Few chief financial officers and senior comptrollers plan to make any tax
decisions based on the outcome of the US presidential and congressional
elections starting today, according to a survey conducted by
Thornton LLP in the US.
An overwhelming majority of 79% will not be influenced by the change of US
administration in their tax decisions. Something, Mel Schwarz, a Grant Thornton
LLP tax partner and national tax office legislative affairs director, has found
surprising, given the vast difference between the two presidential candidates in
tax policies for business and individuals.
While John McCain promises business a lower corporate rate at 25% and the
ability to expense more assets, Barrack Obama’s business tax relief is more
targeted, considering lower corporate tax rates only if ‘loopholes’ are closed.
Obama has also promised a substantial list of offsets and to boost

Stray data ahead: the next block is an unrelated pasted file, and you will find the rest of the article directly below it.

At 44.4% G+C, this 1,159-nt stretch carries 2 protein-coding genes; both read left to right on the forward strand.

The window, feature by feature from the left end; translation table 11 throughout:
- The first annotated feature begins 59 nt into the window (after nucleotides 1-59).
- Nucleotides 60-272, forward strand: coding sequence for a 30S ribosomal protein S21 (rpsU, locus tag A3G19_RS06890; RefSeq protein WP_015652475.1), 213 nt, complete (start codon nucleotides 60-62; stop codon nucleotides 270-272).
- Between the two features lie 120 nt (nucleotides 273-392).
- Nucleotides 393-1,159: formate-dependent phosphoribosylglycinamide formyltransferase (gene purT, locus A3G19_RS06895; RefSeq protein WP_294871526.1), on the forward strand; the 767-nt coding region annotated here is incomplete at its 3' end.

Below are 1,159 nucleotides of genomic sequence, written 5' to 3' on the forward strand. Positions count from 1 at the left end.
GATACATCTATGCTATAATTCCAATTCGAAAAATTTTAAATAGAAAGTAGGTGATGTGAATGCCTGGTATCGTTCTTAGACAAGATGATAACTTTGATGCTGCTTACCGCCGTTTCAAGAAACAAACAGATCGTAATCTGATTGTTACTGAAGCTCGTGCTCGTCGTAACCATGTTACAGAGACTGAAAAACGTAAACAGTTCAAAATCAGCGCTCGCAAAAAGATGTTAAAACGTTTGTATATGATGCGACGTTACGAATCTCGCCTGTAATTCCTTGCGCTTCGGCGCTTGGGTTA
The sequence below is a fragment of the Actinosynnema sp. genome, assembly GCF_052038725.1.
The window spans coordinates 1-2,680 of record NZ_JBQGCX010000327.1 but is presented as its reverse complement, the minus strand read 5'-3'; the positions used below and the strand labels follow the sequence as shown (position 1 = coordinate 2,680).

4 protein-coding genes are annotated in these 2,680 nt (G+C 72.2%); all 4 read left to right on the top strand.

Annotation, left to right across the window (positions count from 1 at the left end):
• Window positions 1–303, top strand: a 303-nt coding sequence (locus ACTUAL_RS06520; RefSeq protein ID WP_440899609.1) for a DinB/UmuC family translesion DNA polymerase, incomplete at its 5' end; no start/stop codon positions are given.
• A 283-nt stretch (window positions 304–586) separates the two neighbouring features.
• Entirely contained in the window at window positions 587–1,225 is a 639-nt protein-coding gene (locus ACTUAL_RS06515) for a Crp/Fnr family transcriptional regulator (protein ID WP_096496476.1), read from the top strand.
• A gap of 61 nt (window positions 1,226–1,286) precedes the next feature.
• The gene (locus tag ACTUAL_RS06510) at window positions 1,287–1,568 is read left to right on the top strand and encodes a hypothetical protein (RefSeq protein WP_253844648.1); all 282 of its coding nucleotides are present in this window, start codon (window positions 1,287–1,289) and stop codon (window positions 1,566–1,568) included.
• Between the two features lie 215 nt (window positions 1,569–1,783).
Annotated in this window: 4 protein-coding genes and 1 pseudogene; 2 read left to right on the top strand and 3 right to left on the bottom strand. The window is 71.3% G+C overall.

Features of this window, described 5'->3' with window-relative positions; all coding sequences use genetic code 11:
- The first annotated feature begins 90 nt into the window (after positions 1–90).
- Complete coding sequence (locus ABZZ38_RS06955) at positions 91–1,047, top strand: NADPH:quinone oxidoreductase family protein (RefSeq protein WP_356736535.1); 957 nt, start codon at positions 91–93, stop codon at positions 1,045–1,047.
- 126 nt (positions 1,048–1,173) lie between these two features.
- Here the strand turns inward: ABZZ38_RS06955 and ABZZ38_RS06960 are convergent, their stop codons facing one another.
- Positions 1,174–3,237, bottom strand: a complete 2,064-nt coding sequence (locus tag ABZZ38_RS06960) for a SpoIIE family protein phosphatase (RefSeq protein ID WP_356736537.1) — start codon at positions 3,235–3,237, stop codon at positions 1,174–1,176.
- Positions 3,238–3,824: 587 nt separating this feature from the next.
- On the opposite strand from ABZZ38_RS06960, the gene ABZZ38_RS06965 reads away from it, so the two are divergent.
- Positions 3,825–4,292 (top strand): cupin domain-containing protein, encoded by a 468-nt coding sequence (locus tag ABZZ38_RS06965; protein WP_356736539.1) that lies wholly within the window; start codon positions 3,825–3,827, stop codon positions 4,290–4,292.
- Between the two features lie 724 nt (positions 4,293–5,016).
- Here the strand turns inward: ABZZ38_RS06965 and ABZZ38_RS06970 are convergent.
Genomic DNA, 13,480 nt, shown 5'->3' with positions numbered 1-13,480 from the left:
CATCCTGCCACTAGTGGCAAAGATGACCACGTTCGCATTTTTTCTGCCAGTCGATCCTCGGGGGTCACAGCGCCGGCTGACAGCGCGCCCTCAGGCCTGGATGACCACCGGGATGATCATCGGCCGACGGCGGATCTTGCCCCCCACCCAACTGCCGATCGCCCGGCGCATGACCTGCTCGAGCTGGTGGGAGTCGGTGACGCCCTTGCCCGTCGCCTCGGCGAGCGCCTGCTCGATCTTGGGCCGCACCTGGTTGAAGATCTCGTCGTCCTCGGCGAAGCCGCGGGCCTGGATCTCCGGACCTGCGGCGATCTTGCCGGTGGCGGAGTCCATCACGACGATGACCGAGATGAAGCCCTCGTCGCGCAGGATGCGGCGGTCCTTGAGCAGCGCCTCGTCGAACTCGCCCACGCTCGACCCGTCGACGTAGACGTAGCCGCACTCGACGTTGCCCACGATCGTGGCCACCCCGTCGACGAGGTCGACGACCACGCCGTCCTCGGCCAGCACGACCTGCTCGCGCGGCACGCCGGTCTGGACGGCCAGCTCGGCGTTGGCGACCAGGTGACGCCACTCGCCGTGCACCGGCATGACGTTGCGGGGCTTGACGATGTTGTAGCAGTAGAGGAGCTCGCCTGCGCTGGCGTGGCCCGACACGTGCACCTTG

alternative energy and conservation tax incentives and supported efforts to
repeal tax incentives for the oil and gas industry.
A new head of solutions, Aidan Brennan, has been appointed at KPMG UK
Hundreds of jobs are secure after Spectrum Contracting has been sold out of administration to Minstrell Recruitment by FRP Advisory
Cowgill Holloway and Warings Business Advisors have merged, with a range of growth plans in the North West put in place
The Practitioner discusses their timesheet militancy, and reaction to someone playing it fast and loose with the details...